Google’s Guatam Gandhi took home the top prize at the Rice University Business Plan Competition in 2004. He talks to Fortune about the startup climate in the U.S., the value of business plan competitions, and what aspiring entrepreneurs ought to know.
Interview by Anne VanderMey, reporter
FORTUNE — In the booming B-school business plan competition circuit, aspiring entrepreneurs from top schools go head-to-head for real funding. This week, Fortune is in Houston at the Rice Business Plan Competition, the largest and richest of its kind in the world. Also at Rice this year is Gautam Gandhi, Google’s (GOOG) head of new business development in India. Gandhi, who is serving as a competition judge at Rice, has been through the ringer at this competition, taking home the contest’s top prize in 2004. His winning company, ClearCount Medical Solutions, tracks the use of surgical instruments in the operating room. It’s still in business today.
As a two-time startup founder with a finger on the pulse of the venture scene in the U.S. and abroad, Gandhi spoke to Fortune about the startup climate, his takeaway from the Rice competition, and how to make sure your pitch wows the judges — or investors.
Fortune: What do you think about the startup landscape in the U.S. right now, and how does that compare to what you’re seeing in India?
Guatam Gandhi: I think that, as Americans, we’re really spoiled. We don’t realize how lucky we are. We complain about bias, discrimination, etc. But you go into these other countries? I’ll show you what discrimination looks like. I’ll show you what freedom of speech means [when you don’t have it].
In this country, it’s unbelievable. It’s so much easier to start a company here than anywhere else. Anyone could start a company here if they wanted to. Your biggest obstacle is yourself. It’s getting the confidence and getting the courage to do it. And that’s what’s great about these business plan competitions. To be honest, I don’t think we would have started our own company if we didn’t win the competition. It gave us, I’m call going to call it a false sense of confidence. It didn’t really mean anything, but when it won it, we thought, ‘Oh, we’re the best. We can do this.’
How did the business plan you presented at Rice hold up in the marketplace? Did everything go according to plan?
No, it did not go according to plan, but the product was pretty close. We built this medical device that tracks surgical sponges and instruments. We changed the actual technology of it, but not fundamentally. Everything else about the business plan competition — when you’re going to get your first million dollars of revenue, how many millions you’ll have — is always completely wrong. It’s always wrong. It’s like if I asked you, ‘Hey, why don’t you write out your life plan for the next 10 years?’ Things change along the way.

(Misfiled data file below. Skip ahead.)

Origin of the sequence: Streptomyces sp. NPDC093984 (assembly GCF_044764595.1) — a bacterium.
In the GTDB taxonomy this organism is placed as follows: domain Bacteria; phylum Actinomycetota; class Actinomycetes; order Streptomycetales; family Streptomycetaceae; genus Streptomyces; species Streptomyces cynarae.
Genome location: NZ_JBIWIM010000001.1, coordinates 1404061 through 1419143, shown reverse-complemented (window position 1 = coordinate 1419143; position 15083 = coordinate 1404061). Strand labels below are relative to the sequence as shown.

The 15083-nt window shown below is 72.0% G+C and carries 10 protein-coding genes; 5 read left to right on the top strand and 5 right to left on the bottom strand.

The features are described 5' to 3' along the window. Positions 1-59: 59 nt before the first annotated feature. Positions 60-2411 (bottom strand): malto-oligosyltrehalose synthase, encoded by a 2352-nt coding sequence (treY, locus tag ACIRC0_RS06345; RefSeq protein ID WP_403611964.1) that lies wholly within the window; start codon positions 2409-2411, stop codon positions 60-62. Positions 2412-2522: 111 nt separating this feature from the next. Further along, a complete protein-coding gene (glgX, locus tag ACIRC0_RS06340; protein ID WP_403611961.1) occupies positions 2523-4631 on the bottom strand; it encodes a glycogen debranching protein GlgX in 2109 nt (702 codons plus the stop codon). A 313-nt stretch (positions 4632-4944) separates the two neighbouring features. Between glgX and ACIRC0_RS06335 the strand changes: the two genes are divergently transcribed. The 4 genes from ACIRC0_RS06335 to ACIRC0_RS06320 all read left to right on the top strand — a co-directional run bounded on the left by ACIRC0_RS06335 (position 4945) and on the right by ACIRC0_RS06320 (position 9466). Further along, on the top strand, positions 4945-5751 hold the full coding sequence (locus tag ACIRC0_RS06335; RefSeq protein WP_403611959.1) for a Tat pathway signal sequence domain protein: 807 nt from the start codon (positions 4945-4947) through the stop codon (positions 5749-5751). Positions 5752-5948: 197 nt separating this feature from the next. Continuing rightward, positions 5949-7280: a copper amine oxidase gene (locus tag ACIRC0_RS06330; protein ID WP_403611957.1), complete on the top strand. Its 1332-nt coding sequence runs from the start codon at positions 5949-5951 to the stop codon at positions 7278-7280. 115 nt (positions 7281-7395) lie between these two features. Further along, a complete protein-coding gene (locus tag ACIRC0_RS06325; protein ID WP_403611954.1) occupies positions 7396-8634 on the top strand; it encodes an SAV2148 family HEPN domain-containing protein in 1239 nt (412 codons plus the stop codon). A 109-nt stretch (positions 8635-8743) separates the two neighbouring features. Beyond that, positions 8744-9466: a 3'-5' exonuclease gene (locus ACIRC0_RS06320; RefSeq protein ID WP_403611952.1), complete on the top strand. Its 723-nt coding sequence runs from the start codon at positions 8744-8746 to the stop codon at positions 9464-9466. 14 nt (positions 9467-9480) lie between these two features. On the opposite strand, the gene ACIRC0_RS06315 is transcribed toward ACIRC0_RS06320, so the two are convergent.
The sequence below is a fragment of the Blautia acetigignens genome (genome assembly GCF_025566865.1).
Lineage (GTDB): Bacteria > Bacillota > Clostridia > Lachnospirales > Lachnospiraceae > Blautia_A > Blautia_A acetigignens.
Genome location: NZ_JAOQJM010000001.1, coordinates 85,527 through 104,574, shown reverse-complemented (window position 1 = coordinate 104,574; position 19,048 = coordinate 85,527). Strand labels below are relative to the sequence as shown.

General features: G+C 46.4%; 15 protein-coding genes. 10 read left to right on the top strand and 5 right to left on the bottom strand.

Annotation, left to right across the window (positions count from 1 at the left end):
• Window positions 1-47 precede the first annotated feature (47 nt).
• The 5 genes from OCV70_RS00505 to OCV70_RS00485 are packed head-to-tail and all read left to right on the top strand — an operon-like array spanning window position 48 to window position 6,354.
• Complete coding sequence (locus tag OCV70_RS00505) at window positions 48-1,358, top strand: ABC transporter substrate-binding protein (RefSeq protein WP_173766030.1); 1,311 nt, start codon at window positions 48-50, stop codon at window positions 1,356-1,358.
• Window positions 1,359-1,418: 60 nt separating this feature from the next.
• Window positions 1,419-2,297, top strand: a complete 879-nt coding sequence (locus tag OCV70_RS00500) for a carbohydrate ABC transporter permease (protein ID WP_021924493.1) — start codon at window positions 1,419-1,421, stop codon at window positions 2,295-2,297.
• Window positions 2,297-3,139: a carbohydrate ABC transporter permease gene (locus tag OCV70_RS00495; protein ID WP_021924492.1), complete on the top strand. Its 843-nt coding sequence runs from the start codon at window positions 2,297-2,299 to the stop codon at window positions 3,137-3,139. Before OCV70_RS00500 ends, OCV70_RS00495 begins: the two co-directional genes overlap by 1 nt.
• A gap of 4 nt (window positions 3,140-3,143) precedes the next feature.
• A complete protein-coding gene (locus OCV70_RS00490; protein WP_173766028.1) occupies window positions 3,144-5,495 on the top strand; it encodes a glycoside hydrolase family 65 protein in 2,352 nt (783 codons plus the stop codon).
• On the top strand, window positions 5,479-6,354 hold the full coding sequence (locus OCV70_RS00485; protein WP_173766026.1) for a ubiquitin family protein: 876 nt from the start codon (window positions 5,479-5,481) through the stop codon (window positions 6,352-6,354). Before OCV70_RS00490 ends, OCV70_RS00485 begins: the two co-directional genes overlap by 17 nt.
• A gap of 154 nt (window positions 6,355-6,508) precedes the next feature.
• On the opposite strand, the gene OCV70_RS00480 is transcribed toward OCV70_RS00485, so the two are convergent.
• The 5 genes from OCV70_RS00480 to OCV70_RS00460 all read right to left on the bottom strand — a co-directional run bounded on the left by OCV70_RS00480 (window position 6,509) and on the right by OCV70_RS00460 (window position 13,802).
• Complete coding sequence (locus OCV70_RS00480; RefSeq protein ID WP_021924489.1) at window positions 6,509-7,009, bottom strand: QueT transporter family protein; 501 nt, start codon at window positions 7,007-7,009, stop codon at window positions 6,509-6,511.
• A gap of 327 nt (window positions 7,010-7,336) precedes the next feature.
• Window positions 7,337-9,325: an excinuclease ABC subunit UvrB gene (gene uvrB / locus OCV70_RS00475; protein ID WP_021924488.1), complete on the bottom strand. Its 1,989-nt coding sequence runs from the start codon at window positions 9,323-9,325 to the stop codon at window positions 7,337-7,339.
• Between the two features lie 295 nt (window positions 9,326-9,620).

But the difference between a good entrepreneur and a bad entrepreneur is that, first, a good entrepreneur never gives up. Second, he changes very, very quickly when he realizes that something is going wrong. A bad entrepreneur says, ‘No, no. This is gonna work. This is gonna work. This is gonna work.’ He doesn’t realize that it’s not working. The right response is to say, ‘It’s not working. That’s ok, but let’s fix it.’ I don’t think anything in life goes according to plan.
What do you know now that you wish you’d known when you were a Rice competitor?
That’s a trick question. The real answer — the true answer — is that if I knew what I know now, I would never have started a company. That naiveté is actually your biggest asset. It’s actually what you don’t know that gives you that false sense of courage that you’re indestructible and invincible.
You say, ‘I won’t spend THAT many late nights working on this company.’?
Or, ‘We’ll just call our first customer and he’s gonna buy from us.’ Later, you realize it’s really hard. And that’s why I think that when you get older, you’re less and less likely to be an entrepreneur because you just know how hard it’s going to be. I would say, if anything, I wish I’d started earlier. Because you have less to lose. People say, ‘Oh you don’t have experience.’ But what you actually don’t have is a house and a car payment.
Do you have any advice for the competitors?
Relax and have fun. If you’re really, really tense and not having fun, in the room we can feel it. We feel the tension, and we’re just bracing ourselves. Tell a story. We see so many business plans here, but as human beings we remember stories. If someone tells you the story of how they started and what the problem is they’re trying to solve, that always resonates.
What about advice for when they’re really starting the business?
Make sure you have a really good team. If I had to say something to an entrepreneur, it would be that your idea is not actually as important as your team. You shouldn’t be the smartest guy in the room, and you should be comfortable with that. The team is really the most important thing.
When you went through the competition, was the feedback you got from the judges helpful?
Helpful for winning the competition or running the business? It’s two different things. It was definitely helpful for winning the competition. That pitch that I perfected every day, I actually ended up using the same pitch when I got real investors.
Basically, what you learn is how to tell a good story in 15 minutes. I was coaching a team earlier today and I told them, ‘What you’re doing right now is you’re showing a trailer to a film and you want the guy to come to the film. If this is your trailer, is he interested in watching the film or not? That’s it. You have 15 minutes.’
If you can’t tell a convincing story, you’re done. You don’t get the second date. It’s like speed dating, and you want to get to the real date. For that, it helped.
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